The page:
Classical Editor: Rob Barnett                               Founder Len Mullenger:

Sonatas and Partitas, Vol. 2

Unaccompanied Sonata No. 3 in C major BWV 1008
Unaccompanied Partita No. 3 in E Major BWV 1006
Sonata No. 3 in E major BWV 1016 (with Hepzibah Menuhin)
Sonata No. 3 in E major BWV 1016 (with Wanda Landowska)
Yehudi Menuhin, Hephzibah Menuhin, Wanda Landowska.
Sonata no. 3: Recorded on 19th May 1934 in Paris by His Master's Voice
Partita no. 3: Recorded on 3rd February 1936 in Paris by His Master's Voice
Sonata no. 3 with Hephzibah Menuhin: Recorded on 30th March 1938 in London by His Master's Voice
Sonata no. 3 with Wanda Landowska: Recorded on 28th December 1944 in New York by RCA Victor
NAXOS 8.110964 [79:06]
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This is a slightly puzzling CD. Naxos calls it, "Sonatas and Partitas Vol. 2". The conventional classical recording industry has somehow branded that name onto the unaccompanied works for violin. There are sonatas and partitas in this CD, but also the ones written for harpsichord and violin. This may be misleading to the mainstream CD buyer. (Bach intended the solo violin works to be called, "Sei Solo, a Violino senza Basso accompagnato, Libro Primo".)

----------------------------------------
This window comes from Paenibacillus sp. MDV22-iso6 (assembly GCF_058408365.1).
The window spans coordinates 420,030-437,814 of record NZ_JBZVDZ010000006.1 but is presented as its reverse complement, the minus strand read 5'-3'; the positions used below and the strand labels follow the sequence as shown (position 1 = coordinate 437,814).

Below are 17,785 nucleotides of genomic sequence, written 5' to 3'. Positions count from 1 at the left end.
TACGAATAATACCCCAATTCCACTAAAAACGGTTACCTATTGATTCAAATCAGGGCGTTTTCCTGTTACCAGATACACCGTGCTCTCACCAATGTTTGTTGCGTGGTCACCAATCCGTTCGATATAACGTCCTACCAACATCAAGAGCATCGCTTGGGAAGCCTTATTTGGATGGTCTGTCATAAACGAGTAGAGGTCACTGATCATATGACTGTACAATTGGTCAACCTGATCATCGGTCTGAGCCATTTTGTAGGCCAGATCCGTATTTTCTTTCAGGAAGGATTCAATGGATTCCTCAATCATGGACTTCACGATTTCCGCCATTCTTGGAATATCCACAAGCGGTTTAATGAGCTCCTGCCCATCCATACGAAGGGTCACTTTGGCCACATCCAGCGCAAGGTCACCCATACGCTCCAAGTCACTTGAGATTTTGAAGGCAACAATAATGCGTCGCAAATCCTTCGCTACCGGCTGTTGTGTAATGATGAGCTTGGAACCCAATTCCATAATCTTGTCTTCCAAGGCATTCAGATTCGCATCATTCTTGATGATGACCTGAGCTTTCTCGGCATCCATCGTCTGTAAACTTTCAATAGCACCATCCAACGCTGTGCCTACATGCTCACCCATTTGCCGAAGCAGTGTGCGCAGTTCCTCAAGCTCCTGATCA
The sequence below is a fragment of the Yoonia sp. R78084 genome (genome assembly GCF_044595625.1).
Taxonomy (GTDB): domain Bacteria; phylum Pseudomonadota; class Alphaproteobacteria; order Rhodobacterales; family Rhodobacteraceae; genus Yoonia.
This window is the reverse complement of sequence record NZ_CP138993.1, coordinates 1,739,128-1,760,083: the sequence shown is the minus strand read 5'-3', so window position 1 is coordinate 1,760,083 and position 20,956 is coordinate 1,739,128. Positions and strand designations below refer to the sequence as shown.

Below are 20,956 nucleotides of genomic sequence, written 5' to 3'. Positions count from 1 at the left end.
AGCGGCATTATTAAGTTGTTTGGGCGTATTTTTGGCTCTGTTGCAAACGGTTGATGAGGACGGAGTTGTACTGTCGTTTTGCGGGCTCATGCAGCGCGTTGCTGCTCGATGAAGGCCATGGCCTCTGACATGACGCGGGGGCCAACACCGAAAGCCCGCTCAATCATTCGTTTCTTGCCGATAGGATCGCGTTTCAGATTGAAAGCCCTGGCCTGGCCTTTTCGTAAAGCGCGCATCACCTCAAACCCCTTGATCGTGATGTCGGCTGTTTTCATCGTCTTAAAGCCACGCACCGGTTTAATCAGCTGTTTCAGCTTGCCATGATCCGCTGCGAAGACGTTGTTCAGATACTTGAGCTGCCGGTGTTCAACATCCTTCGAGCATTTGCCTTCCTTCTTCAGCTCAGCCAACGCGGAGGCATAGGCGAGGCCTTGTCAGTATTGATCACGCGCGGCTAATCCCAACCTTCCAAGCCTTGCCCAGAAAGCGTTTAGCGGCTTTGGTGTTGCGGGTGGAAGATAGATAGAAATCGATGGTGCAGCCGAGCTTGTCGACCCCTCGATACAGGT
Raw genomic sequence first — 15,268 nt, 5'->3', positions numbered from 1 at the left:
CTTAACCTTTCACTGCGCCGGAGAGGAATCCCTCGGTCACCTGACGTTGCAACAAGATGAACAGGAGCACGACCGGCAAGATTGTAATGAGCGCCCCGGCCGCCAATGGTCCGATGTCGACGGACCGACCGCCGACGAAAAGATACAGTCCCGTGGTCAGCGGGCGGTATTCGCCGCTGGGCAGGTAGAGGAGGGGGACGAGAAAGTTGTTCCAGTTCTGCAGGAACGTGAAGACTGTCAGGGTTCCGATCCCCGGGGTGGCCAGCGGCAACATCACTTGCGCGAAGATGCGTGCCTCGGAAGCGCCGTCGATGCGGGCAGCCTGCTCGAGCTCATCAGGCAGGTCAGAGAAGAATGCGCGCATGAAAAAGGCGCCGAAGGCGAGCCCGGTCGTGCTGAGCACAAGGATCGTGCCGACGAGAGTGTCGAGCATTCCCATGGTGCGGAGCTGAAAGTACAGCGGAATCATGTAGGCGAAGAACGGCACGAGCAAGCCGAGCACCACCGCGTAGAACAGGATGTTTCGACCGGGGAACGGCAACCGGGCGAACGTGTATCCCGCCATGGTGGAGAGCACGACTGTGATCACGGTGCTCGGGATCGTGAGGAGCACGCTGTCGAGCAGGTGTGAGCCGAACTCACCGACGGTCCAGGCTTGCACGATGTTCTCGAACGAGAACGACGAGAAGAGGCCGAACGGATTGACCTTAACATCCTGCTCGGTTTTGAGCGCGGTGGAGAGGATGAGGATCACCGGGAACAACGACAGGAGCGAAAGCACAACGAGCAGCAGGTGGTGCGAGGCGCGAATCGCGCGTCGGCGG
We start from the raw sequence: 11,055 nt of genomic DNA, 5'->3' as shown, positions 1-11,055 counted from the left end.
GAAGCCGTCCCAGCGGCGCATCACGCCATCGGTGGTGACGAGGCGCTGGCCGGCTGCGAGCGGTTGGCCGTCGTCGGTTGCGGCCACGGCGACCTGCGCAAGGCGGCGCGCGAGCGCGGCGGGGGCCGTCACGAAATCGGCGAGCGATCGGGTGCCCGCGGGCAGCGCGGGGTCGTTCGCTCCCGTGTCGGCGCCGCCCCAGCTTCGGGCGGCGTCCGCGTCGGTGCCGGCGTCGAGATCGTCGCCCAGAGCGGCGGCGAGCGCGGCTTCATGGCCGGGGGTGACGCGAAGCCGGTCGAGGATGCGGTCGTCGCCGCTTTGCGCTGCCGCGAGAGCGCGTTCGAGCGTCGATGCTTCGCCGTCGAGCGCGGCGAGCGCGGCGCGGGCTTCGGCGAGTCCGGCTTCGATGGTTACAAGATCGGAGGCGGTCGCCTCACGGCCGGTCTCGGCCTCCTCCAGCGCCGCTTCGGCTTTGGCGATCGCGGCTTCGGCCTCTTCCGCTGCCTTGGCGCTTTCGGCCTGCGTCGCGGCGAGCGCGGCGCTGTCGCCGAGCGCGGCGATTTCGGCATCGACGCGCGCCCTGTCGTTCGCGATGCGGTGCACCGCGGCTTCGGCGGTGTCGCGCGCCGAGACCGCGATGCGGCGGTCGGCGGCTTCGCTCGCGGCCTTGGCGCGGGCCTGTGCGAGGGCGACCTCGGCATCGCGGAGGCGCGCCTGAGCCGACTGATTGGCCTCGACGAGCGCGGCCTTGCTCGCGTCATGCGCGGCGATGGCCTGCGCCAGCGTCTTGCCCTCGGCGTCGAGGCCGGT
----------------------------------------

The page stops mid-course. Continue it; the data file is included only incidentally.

As for the solo works in this disc, I cannot help being slightly biased. I own over twenty recordings. I have played these works and heard others play them. These performances belong to an era before the "historical informed performance" movement was prominent enough to mean anything to most performers. The performances do not have the poise and grace associated with baroque instruments and sometimes I feel that the artists' musical decisions are slightly distasteful. However, I am sure that there are some who favour this completely different aesthetic. I am simply not used to this approach.

The trademark Yehudi Menuhin tuning temperament on the violin is heard throughout the CD.

This CD includes 2 versions of the same sonata; one with piano and the other with harpsichord. I found this rather interesting. The harpsichord playing was a little heavy in some places, but I am sure Landowska needed to play loud against the constantly strong violin tone from Menuhin.

I would suggest listening to the harpsichord version of the E major sonata in the morning, and the piano version at night. The sound of the piano adds an extra element of melancholy in the slow movement adagio ma non tanto.

The sound quality is excellent, with only a slight hardly noticeable hiss in the background.

This CD is important historically. If it were not for these musicians, we might never have understood baroque music in the way we do today. But in any case, Bach's music transcends all media. It sounds great on a midi keyboard as well as on a Stradivarius violin.

Shaun Ng

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